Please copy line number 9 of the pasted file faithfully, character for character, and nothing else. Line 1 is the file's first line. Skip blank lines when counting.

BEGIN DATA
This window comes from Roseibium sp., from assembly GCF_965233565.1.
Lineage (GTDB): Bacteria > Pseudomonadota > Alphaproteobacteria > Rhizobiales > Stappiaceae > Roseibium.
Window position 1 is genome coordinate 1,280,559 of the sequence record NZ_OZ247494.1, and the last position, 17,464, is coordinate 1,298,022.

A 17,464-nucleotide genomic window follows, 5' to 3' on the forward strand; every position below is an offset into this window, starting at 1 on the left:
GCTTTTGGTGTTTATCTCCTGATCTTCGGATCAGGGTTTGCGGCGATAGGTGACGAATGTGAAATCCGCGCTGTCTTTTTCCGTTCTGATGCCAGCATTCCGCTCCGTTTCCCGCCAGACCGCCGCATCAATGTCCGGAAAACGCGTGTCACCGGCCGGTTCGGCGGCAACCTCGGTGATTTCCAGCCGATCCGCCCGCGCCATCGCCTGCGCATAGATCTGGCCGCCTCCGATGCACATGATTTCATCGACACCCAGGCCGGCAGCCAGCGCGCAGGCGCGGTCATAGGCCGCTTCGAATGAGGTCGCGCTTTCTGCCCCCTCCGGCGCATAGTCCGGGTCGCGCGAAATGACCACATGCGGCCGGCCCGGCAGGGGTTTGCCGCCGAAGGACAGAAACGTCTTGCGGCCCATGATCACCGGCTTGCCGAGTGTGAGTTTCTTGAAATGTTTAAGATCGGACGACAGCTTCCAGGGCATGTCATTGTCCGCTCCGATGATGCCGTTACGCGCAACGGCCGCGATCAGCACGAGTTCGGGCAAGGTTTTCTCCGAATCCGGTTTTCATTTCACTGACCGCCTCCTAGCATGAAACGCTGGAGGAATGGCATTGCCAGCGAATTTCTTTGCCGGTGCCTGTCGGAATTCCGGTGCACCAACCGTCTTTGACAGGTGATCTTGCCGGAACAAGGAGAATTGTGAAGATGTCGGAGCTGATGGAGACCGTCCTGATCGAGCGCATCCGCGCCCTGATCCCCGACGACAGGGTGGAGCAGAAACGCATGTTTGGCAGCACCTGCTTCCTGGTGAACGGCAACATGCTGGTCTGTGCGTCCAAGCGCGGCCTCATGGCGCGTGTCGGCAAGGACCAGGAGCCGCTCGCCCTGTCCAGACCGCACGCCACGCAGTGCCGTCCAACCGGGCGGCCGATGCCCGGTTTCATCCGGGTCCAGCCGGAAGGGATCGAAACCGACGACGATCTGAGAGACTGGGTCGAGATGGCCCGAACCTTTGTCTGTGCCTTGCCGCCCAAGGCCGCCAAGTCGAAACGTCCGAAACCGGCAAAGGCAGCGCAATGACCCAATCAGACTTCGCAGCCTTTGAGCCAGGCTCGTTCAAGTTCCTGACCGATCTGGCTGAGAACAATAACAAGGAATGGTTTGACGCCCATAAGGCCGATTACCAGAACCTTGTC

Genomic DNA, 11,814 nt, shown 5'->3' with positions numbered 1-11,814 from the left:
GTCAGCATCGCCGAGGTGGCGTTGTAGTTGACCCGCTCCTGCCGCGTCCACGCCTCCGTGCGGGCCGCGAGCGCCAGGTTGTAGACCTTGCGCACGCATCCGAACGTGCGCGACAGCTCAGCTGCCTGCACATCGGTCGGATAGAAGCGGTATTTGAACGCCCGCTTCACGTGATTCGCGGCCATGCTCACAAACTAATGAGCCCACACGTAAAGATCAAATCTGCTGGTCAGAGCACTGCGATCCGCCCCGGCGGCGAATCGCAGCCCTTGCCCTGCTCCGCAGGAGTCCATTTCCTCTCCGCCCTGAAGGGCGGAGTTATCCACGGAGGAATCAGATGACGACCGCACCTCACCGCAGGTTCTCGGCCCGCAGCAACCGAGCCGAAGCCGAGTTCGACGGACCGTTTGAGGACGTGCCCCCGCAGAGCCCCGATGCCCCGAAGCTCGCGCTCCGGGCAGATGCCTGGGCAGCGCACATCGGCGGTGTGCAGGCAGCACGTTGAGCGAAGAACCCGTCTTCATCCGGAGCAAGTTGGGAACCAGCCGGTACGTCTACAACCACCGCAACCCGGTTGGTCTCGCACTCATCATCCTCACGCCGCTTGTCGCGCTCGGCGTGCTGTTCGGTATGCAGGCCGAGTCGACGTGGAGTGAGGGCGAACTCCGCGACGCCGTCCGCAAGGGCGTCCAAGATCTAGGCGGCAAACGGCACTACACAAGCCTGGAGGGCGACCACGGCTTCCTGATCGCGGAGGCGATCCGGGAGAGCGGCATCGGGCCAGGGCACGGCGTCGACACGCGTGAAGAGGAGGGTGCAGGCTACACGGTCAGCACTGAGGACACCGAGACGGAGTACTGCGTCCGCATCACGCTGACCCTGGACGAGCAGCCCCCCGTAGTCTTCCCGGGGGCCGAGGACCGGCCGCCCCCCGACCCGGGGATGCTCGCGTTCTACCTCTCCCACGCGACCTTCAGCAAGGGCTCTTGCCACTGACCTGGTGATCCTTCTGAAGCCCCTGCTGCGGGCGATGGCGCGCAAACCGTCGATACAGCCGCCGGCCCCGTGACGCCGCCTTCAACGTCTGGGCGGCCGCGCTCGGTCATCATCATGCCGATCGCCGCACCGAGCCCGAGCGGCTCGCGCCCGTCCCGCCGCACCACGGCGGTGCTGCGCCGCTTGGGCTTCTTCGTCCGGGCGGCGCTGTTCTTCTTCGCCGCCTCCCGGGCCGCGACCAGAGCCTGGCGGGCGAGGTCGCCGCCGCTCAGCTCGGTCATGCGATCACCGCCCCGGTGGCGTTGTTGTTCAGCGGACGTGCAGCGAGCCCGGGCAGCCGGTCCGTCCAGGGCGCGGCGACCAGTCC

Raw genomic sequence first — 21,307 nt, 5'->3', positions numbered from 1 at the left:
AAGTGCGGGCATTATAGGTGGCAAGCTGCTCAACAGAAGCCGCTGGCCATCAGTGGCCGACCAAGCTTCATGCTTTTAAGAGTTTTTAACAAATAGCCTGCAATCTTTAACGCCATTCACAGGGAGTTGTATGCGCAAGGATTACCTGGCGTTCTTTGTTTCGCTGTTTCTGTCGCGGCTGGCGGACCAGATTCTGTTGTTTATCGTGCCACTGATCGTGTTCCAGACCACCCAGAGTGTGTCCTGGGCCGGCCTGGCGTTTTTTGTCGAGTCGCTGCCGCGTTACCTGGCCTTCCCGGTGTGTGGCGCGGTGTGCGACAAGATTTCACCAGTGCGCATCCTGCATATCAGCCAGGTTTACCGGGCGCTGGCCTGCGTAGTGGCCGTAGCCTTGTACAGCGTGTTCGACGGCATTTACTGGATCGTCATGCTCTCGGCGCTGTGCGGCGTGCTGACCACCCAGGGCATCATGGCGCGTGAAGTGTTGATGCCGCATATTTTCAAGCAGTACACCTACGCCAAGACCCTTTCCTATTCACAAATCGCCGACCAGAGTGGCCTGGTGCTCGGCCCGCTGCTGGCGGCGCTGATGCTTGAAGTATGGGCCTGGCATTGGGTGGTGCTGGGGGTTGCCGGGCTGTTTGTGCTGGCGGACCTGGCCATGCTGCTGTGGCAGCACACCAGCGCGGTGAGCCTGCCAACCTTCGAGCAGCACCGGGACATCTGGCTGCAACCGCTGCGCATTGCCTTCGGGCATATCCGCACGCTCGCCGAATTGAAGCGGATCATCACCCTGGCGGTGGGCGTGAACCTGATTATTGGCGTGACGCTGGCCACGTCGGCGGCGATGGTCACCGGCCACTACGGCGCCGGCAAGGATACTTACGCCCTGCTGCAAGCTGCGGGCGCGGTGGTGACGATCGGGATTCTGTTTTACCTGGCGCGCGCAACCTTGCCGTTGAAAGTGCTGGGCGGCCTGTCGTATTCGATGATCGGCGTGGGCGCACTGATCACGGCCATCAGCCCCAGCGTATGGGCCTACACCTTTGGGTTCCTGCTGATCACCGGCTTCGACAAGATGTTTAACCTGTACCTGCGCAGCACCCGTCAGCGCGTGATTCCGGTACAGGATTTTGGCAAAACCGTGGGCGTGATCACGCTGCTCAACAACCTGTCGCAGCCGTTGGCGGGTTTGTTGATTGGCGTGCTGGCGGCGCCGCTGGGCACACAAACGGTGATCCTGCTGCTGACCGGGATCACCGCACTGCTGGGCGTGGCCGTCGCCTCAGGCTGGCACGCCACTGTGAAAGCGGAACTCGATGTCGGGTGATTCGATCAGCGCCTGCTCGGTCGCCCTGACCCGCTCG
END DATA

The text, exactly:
AAGTGCGGGCATTATAGGTGGCAAGCTGCTCAACAGAAGCCGCTGGCCATCAGTGGCCGACCAAGCTTCATGCTTTTAAGAGTTTTTAACAAATAGCCTGCAATCTTTAACGCCATTCACAGGGAGTTGTATGCGCAAGGATTACCTGGCGTTCTTTGTTTCGCTGTTTCTGTCGCGGCTGGCGGACCAGATTCTGTTGTTTATCGTGCCACTGATCGTGTTCCAGACCACCCAGAGTGTGTCCTGGGCCGGCCTGGCGTTTTTTGTCGAGTCGCTGCCGCGTTACCTGGCCTTCCCGGTGTGTGGCGCGGTGTGCGACAAGATTTCACCAGTGCGCATCCTGCATATCAGCCAGGTTTACCGGGCGCTGGCCTGCGTAGTGGCCGTAGCCTTGTACAGCGTGTTCGACGGCATTTACTGGATCGTCATGCTCTCGGCGCTGTGCGGCGTGCTGACCACCCAGGGCATCATGGCGCGTGAAGTGTTGATGCCGCATATTTTCAAGCAGTACACCTACGCCAAGACCCTTTCCTATTCACAAATCGCCGACCAGAGTGGCCTGGTGCTCGGCCCGCTGCTGGCGGCGCTGATGCTTGAAGTATGGGCCTGGCATTGGGTGGTGCTGGGGGTTGCCGGGCTGTTTGTGCTGGCGGACCTGGCCATGCTGCTGTGGCAGCACACCAGCGCGGTGAGCCTGCCAACCTTCGAGCAGCACCGGGACATCTGGCTGCAACCGCTGCGCATTGCCTTCGGGCATATCCGCACGCTCGCCGAATTGAAGCGGATCATCACCCTGGCGGTGGGCGTGAACCTGATTATTGGCGTGACGCTGGCCACGTCGGCGGCGATGGTCACCGGCCACTACGGCGCCGGCAAGGATACTTACGCCCTGCTGCAAGCTGCGGGCGCGGTGGTGACGATCGGGATTCTGTTTTACCTGGCGCGCGCAACCTTGCCGTTGAAAGTGCTGGGCGGCCTGTCGTATTCGATGATCGGCGTGGGCGCACTGATCACGGCCATCAGCCCCAGCGTATGGGCCTACACCTTTGGGTTCCTGCTGATCACCGGCTTCGACAAGATGTTTAACCTGTACCTGCGCAGCACCCGTCAGCGCGTGATTCCGGTACAGGATTTTGGCAAAACCGTGGGCGTGATCACGCTGCTCAACAACCTGTCGCAGCCGTTGGCGGGTTTGTTGATTGGCGTGCTGGCGGCGCCGCTGGGCACACAAACGGTGATCCTGCTGCTGACCGGGATCACCGCACTGCTGGGCGTGGCCGTCGCCTCAGGCTGGCACGCCACTGTGAAAGCGGAACTCGATGTCGGGTGATTCGATCAGCGCCTGCTCGGTCGCCCTGACCCGCTCG